Canning also lived in Burbage in the building which now homes the Constitutional Club. There is also a street named after him in the town.
During September of 1932, Hinckley tennis ace Harold Wightman, the well-known local outfitter and county coach to Leicestershire, Staffordshire and Worcestershire, played at the London Championships.
Harold gave the champion, Dan Maskell, a fright when in the second round he ran him to 6-3 7-5 and 6-3 before losing a good match.
In 1965 The Hinckley Times was reporting that town traders planned on having Thursdays off.
The Hinckley Chamber of Trade was proposing a five day week for shops, with the current half-day closing becoming a full day off.
Seven airfields were in use by the RAF during the Second World War within just a short distance of Hinckley.
Leicester East which today is Leicester Airfield
Braunstone which is now near the park and ride
Desford which is now Caterpillar’s site
Bruntingthorpe which has various uses today
Bitteswell which is now an industrial estate
Bramcote which today is an army barracks
RAF Nuneaton Leicestershire which today is MIRA
During the Second World War the people in Hinckley and the surrounding area helped to raise money for the war effort. They managed to collect £21,868 12s. 7d which was enough to purchase four Spitfires.
Private enterprise: In 1959, 1,000 shares were offered to the public to build a railway from Hinckley to Nuneaton at £10 each. The total cost of the line was estimated at £45,000 including the purchase of the ground, the length of the line being between four and five miles.
The first film to be shown in Hinckley was at the George Hotel in the Market Place. On the site today is the Bounty. The film was shown in 1911. Unfortunately, the generator being used to produce the electricity needed to run the projector proved unsatisfactory and the films were shortlived.
The Borough Theatre then started showing films from April 7 1913 and the first showing was Betrayed to the Turks.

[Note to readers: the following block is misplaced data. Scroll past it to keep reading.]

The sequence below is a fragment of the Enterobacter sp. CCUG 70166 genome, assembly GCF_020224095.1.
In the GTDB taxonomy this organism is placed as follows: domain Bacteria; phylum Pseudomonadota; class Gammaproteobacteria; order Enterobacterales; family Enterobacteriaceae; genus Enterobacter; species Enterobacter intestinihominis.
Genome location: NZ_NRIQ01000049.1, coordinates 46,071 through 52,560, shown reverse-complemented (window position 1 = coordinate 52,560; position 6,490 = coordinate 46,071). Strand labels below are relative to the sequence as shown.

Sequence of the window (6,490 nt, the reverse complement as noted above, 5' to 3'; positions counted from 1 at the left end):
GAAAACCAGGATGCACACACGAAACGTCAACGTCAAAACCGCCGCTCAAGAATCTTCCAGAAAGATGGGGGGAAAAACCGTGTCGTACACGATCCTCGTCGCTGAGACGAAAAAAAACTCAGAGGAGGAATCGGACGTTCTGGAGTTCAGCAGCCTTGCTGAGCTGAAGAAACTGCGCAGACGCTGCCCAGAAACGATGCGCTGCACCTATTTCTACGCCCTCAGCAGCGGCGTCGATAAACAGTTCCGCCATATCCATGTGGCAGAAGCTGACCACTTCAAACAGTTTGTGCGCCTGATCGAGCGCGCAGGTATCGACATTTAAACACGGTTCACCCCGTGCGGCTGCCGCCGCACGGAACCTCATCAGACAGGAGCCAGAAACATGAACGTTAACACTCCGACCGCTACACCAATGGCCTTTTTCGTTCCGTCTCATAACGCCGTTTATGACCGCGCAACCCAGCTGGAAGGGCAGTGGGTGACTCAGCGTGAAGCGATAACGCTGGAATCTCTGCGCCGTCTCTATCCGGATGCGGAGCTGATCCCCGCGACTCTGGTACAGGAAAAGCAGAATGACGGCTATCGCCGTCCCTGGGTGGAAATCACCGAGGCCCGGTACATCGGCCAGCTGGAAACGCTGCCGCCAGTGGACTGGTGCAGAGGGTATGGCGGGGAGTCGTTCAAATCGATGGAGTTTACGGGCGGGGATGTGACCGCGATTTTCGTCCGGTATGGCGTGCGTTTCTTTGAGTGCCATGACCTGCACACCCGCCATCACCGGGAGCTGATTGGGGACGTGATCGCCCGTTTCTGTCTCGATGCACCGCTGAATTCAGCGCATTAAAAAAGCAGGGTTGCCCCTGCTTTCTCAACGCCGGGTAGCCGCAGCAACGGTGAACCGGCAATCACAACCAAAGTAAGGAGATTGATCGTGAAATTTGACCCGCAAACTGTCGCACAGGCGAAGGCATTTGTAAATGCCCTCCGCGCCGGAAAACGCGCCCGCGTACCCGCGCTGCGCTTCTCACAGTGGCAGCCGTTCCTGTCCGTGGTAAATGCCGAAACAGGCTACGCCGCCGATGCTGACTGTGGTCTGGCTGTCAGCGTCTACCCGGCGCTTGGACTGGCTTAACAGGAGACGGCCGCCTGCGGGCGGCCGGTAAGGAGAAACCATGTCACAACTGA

The following article appeared in The Hinckley Times on October 11 1924: “Drive slowly notices to be erected. The Police Superintendent replied to a letter from the council regarding excessive speed of motor cars when being driven through Hinckley. He wrote that he was having all known drivers of vehicles that plied for hire at Hinckley, warned as to their driving, which he hoped would minimise the danger complained of. He went on to write that if the council could see its way to put up notices asking motorists to proceed slowly through the town it might have a good effect.
"At a meeting of the council, Councillor Jennings said that last Saturday he saw a motorcycle pass a car in Spencer Street at a terrific speed and if anyone had been crossing the road there would have been a terrible accident.
"Councillor Bott said there were six main roads in Hinckley and the erection of noticeboards, as suggested, would be an expensive item. The chairman moved that the boards be erected."
On Christmas Eve 1965 the largest meteorite ever to fall on England landed in Barwell. Eye-witnesses saw the meteor even hundreds of miles away. It travelled through the atmosphere creating a brilliant fireball as it went. It hit the ground in Barwell at around 4.15pm on Christmas Eve.
Apparently, people walking nearby heard three loud bangs as it landed. Part of the meteor hit the home of Mr and Mrs Grewcock in Barwell and it smashed two panes of glass in the front room window.
By 1966, around 103lbs of the meteorite had been recovered making it the biggest ever to land on England. Some of it was displayed at the Natural History Museum in London.
Hinckley and District was the childhood home to three famous brewers? It seems incredible to think but it is true. William Bass (1717-1787) lived in a house in Castle End, Hinckley. William Butler (1868-1909) was born in a house, no longer standing, in New Buildings, Hinckley. William Worthington (1723-1800) was born to yeoman farmers in Orton on the Hill, within the confines of the Borough district.
Hinckley and District Museum and Hinckley and Bosworth CAMRA, will be commemorating and celebrating these connections with a range of events in 2017.
From April to October there will be a Three Brewers exhibition at the Museum featuring material related to all three brewers, some of the artefacts being lent to the Museum by the National Brewery Museum.
Never was there more truth to the local ryhme
“Higham on the Hill,
Stoke in the dale,
Wykin for buttermilk,
But Hinckley for ale!”